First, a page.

glass lizard
This large glass lizard was observed sunning early in the morning in Jefferson County, Missouri. Peter Paplanus from St. Louis, Missouri, CC BY 2.0, via Wikimedia Commons

They may look like snakes because they don’t have any limbs, but glass lizards are indeed lizards. The name “glass” comes from the fact that their tail easily breaks off as a defence mechanism against predators, allowing them to escape while the predator is temporarily distracted by the tail. 

Glass lizards are found in various parts of North America, Europe, and Asia.

Frilled Lizard (Chlamydosaurus kingii

frilled lizard
Frilled lizard showing off its frill. Image via Depositphotos

These guys remind me of Elizabethan-era nobility (you know – because of the neck ruffs). Native to Australia and southern New Guinea, frilled lizards are aptly named after the impressive frill around their necks. 

When threatened, this lizard fans out its frill, opens its mouth wide, and hisses to scare off predators. Typically, the frill lies folded back against its body, but it can be quickly unrolled in defence. This lizard can also run standing straight up on its hind legs.

Matamata Turtle (Chelus fimbriatus)

Matamata Turtle
The matamata turtle is excellent at camouflage in its natural habitat. Image via Depositphotos

When I said “unique reptiles” – I meant it. Matamata turtles, found in South American swamps and rivers, have flattened, triangular-shaped heads and rough, bark-like shells that provide excellent camouflage among submerged vegetation and debris.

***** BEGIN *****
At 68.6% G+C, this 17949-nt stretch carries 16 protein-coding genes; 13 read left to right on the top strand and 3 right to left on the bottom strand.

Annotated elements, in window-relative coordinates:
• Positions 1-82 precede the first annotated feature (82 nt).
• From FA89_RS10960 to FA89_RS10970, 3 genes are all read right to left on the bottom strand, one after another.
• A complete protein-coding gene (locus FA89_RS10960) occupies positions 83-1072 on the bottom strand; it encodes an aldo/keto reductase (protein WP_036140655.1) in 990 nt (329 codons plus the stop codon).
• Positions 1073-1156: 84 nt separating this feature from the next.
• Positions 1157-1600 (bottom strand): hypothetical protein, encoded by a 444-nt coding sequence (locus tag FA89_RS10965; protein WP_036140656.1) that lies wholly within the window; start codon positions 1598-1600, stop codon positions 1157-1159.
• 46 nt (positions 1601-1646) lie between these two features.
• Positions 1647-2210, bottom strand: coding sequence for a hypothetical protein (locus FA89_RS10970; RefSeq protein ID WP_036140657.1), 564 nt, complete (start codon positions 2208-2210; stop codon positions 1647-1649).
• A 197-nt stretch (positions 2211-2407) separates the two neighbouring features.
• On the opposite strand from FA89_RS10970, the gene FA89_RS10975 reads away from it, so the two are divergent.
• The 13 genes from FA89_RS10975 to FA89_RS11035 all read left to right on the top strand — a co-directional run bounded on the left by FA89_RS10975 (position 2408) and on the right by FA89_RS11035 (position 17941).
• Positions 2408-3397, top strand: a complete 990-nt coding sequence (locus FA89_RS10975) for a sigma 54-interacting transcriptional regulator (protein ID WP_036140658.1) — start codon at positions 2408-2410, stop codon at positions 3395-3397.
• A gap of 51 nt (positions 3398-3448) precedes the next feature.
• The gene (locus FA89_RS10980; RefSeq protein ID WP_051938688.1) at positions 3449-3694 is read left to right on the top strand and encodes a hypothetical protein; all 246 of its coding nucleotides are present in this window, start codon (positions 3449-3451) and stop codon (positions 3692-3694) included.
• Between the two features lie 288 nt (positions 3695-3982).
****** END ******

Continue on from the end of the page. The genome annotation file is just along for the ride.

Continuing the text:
Their unique look and sedentary lifestyle allows matamata turtles to ambush prey, primarily fish, by quickly extending its head and creating a vacuum to suck them into their wide mouths.

Thorny Devil (Moloch horridus

thorny devil
Thorny devils blend in well with their surroundings. Image via Depositphotos

Of course thorny devils are native to Australia. They are small lizards characterized by thick, “thorny” spines that function to protect them from predators in the Australian outback. 

These fascinating reptiles have a unique method of drinking water: they channel water along the grooves in their skin towards their mouths. Thorny devils can collect water from any part of their body, allowing them to stay hydrated in the arid desert.

Alligator Snapping Turtle (Macrochelys temminckii

alligator snapping turtle
Alligator snapping turtle with wide open mouth underwater. Image via Depositphotos

Cladded in armour, alligator snapping turtles have an impressive bite force of 1,000 PSI, over 8 times that of humans. Its most unique feature is its worm-like tongue, which it wiggles to attract prey, then snaps its jaws shut when the prey takes the bait (literally).

They are native to freshwater habitats in North America and can weigh over 200 lb (90 kg). 


Chameleons may be more well-known than other reptiles, but they still remarkably unique. Image via Depositphotos

Thanks for reading! Have you checked out our forum yet? Share your favorite reptiles with us! 

If you’d like to learn more about reptiles, visit our Reptile page here!